For more than 20 years we have trained pharmacists to deliver pharmaceutical care to individual patients through the process of medication review. Within the hospital setting, this process starts with medicines reconciliation which is recognised globally to improve patient safety. The process identifies, documents and communicates an accurate list of medicines (prescribed, over the counter or complimentary). Several national organisations have issued guidance and directives to support implementation of this practice when people move from one care setting to another. The process requires trained healthcare professionals with the necessary knowledge, skills and experience. Successful models employ systems for managing this process through a multidisciplinary team approach. Within available resources, it is challenging to establish and implement a system which ensures all patients benefit from potential harm reduction. Within the multidisciplinary team, there is a need to identify and remove barriers to a safe and efficient system. Staff engagement, ownership for roles and responsibilities, training and inter-professional collaborative working, together with clinical and management leadership are key to success. When people are moved between wards or to other healthcare settings, communication among healthcare providers with regards continuation or changes to medicines is necessary and unless information is successfully transferred there is a risk that the potential reduction in medication errors is not realised. Clinical pharmacists assign a priority code through application of risk criteria on initial review. The priority code is used to communicate the frequency of future medication review required during the hospital stay and can be modified if circumstances change. Electronic records facilitate sharing of pharmaceutical care issues to maintain continuity of care and inform communication on discharge. Medication review by hospital pharmacists is required throughout a hospital stay. Patients are likely to benefit most where systems are in place to support collaborative practice, communication and prioritisation.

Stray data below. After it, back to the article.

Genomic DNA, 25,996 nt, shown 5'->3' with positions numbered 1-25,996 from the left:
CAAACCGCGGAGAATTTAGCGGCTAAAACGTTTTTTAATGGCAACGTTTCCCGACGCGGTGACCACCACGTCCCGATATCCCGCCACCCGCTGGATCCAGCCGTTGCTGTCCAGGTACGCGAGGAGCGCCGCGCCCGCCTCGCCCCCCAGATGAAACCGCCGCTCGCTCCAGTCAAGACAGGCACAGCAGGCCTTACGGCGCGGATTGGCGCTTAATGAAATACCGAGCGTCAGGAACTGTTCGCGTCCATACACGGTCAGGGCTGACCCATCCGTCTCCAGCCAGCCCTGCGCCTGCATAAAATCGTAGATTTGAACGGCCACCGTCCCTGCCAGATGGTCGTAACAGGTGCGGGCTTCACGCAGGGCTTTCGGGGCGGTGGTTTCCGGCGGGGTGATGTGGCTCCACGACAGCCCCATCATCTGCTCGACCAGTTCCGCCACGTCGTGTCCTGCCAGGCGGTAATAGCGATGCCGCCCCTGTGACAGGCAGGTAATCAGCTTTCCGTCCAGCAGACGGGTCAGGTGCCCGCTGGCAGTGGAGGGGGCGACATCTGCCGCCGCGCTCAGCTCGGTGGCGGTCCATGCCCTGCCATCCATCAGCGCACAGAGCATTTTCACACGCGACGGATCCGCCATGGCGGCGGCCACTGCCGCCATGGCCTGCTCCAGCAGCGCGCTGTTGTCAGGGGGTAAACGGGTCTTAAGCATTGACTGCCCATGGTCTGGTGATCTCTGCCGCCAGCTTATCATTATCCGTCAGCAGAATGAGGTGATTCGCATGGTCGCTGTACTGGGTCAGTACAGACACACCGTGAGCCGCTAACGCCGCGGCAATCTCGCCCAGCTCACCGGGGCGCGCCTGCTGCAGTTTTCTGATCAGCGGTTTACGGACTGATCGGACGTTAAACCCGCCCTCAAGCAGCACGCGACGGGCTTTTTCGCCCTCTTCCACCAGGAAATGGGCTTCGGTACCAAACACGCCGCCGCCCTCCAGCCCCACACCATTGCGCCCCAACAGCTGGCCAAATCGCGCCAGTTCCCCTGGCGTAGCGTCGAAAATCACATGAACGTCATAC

Mitja Kos (Curriculum Vitae as PDF): Collaborative medication review practice in primary care
Jamie Wilkinson (Curriculum Vitae as PDF): Comprehensive Medication review – what and why?
The Pharmaceutical Group of the European Union (PGEU) is the association representing the 400.000 community pharmacists from 31 European countries. In this presentation, an outline of the role community pharmacists play in primary care is provided, along with an overview of the demand for Access to healthcare services in primary care. With a growing demand for services and shrinking healthcare budgets, community pharmacists across Europe are developing and implementing innovative services and activities in order to address such demands and provide more patient-facing clinical services in addition to the safe, rational and effective dispensing of medicines. As such, this presentation also includes a description of the varikus services and activities which are provided by community pharmacists, with a specific focus on comprehensive medication reviews for chronic patients and related services for patients starting a new medication. Finally, the barriers, facilitators, vision and next steps for the pharmacy profession are presented.
Veera Bobrova (Curriculum Vitae as PDF)
Ruth Kalda (Curriculum Vitae as PDF)
Marja Airaksinen (Curriculum Vitae as PDF)
Daniela Fialová (Curriculum Vitae as PDF)
Sari Maarit Dimitrow (Curriculum Vitae as PDF)
Ulrika Gillespie (Curriculum Vitae as PDF)